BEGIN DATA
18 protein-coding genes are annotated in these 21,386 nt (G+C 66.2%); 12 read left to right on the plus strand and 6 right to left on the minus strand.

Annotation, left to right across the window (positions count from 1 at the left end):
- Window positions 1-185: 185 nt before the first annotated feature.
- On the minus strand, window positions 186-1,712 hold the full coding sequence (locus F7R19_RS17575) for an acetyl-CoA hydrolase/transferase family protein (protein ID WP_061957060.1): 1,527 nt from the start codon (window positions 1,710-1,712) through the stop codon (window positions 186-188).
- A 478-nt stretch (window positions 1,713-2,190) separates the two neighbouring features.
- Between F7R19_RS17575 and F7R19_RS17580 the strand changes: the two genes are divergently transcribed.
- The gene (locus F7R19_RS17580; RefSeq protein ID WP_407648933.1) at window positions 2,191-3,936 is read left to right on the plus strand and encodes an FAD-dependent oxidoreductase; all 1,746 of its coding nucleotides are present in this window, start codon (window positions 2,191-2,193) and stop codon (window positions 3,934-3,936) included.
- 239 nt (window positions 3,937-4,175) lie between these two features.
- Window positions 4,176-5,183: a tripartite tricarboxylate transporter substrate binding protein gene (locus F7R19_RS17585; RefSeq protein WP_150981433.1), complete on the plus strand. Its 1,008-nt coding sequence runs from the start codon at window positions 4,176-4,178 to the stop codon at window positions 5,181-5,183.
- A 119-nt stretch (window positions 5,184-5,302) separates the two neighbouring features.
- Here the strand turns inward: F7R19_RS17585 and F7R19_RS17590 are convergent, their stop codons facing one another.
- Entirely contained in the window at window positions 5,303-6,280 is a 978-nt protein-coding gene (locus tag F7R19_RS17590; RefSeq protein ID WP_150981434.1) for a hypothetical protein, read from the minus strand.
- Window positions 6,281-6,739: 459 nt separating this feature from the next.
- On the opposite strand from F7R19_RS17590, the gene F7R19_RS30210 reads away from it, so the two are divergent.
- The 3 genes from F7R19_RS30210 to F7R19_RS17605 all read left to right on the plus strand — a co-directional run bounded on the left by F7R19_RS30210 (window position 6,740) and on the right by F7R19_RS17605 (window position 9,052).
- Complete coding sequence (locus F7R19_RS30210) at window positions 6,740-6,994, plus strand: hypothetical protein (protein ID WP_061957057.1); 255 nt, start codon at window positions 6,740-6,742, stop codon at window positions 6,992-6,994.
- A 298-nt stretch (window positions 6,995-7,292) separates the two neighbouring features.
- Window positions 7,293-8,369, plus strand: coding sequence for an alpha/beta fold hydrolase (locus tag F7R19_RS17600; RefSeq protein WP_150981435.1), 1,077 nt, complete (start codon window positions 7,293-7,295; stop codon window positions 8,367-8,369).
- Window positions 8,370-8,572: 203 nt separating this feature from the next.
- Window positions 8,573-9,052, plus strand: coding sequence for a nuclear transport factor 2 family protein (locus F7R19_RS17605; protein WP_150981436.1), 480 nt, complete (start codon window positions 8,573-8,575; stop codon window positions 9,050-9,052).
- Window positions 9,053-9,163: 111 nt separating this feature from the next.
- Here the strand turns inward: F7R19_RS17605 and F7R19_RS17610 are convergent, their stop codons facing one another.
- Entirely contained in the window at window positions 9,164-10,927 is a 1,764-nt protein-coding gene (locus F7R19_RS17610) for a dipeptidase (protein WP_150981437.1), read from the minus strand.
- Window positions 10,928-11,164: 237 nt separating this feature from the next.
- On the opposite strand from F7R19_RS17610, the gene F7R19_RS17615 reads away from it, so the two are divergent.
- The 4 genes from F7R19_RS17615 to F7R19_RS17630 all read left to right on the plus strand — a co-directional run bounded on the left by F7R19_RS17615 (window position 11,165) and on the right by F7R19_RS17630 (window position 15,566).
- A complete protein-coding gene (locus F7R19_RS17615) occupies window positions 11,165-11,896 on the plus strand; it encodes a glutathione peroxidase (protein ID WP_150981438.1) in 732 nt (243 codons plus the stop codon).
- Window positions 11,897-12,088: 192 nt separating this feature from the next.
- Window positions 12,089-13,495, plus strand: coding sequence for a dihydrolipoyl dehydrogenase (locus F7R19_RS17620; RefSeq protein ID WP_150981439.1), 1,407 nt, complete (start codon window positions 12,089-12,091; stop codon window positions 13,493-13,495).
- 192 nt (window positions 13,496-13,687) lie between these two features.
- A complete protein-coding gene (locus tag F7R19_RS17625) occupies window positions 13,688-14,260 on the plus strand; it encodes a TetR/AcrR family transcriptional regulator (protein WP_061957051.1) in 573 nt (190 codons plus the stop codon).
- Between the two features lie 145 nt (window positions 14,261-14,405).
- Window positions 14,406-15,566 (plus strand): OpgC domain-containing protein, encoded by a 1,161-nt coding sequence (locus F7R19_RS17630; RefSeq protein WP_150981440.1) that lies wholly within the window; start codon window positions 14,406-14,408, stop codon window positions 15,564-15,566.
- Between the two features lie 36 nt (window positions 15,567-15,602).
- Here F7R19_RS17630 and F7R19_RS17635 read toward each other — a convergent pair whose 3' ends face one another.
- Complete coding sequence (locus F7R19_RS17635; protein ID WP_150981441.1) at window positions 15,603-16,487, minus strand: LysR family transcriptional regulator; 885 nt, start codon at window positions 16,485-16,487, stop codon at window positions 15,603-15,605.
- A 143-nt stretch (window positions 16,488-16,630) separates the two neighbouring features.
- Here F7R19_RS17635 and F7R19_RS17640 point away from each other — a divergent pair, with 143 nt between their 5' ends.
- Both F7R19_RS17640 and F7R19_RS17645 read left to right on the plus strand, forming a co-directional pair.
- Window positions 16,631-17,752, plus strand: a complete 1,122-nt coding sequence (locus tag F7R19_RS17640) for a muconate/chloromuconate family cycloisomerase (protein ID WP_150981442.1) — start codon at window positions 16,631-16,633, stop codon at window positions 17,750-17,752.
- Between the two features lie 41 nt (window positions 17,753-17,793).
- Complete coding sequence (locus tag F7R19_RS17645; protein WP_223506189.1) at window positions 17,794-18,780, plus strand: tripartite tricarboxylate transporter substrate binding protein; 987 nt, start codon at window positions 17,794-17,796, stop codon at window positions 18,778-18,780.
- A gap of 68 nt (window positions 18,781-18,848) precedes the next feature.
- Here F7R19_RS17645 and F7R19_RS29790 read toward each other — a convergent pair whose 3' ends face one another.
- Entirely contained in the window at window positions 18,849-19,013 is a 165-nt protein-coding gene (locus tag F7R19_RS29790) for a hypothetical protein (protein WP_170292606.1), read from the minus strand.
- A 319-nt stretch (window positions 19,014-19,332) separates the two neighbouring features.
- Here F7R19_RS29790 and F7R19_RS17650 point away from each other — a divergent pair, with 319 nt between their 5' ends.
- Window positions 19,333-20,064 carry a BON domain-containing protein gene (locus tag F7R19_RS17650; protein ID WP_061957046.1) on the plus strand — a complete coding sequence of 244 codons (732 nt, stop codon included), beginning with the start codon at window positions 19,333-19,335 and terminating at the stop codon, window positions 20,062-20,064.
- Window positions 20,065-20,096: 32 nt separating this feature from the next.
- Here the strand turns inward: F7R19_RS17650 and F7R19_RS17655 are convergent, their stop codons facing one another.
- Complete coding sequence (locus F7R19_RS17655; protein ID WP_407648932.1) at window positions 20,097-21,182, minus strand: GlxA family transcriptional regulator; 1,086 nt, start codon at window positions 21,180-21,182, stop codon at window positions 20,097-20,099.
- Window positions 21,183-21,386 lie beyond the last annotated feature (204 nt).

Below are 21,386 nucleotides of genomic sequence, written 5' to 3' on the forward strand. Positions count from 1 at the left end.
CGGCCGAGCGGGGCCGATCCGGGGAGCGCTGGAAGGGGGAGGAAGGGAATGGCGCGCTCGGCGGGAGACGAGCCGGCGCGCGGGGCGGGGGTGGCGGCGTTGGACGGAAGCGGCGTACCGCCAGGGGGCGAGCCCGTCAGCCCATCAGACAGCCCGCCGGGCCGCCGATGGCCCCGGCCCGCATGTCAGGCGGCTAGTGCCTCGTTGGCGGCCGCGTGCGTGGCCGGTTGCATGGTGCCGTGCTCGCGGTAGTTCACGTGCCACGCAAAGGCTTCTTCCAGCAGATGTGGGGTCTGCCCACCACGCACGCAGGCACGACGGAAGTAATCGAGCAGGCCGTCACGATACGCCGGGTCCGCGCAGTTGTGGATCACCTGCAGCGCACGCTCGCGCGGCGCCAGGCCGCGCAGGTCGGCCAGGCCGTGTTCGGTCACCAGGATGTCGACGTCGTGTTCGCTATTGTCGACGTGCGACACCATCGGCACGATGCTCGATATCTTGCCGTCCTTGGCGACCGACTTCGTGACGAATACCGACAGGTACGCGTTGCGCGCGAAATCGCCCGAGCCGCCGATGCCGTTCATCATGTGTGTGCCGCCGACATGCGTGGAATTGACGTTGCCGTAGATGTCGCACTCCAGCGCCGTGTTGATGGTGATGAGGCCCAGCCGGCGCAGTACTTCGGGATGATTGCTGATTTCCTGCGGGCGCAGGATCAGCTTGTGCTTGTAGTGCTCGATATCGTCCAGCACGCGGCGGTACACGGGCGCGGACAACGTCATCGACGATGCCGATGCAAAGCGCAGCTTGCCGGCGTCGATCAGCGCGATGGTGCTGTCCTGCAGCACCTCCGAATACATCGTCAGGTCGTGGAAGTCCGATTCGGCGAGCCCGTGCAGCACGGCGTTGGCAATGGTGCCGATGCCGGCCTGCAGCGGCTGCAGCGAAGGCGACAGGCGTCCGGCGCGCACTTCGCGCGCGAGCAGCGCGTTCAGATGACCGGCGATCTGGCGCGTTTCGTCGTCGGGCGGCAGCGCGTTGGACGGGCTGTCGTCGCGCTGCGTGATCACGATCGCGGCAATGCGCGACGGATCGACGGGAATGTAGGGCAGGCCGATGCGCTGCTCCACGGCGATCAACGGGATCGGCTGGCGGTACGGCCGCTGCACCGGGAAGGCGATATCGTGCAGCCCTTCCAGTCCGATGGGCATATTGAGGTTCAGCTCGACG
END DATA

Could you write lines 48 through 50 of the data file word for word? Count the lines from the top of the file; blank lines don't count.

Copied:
- Window positions 19,333-20,064 carry a BON domain-containing protein gene (locus tag F7R19_RS17650; protein ID WP_061957046.1) on the plus strand — a complete coding sequence of 244 codons (732 nt, stop codon included), beginning with the start codon at window positions 19,333-19,335 and terminating at the stop codon, window positions 20,062-20,064.
- Window positions 20,065-20,096: 32 nt separating this feature from the next.
- Here the strand turns inward: F7R19_RS17650 and F7R19_RS17655 are convergent, their stop codons facing one another.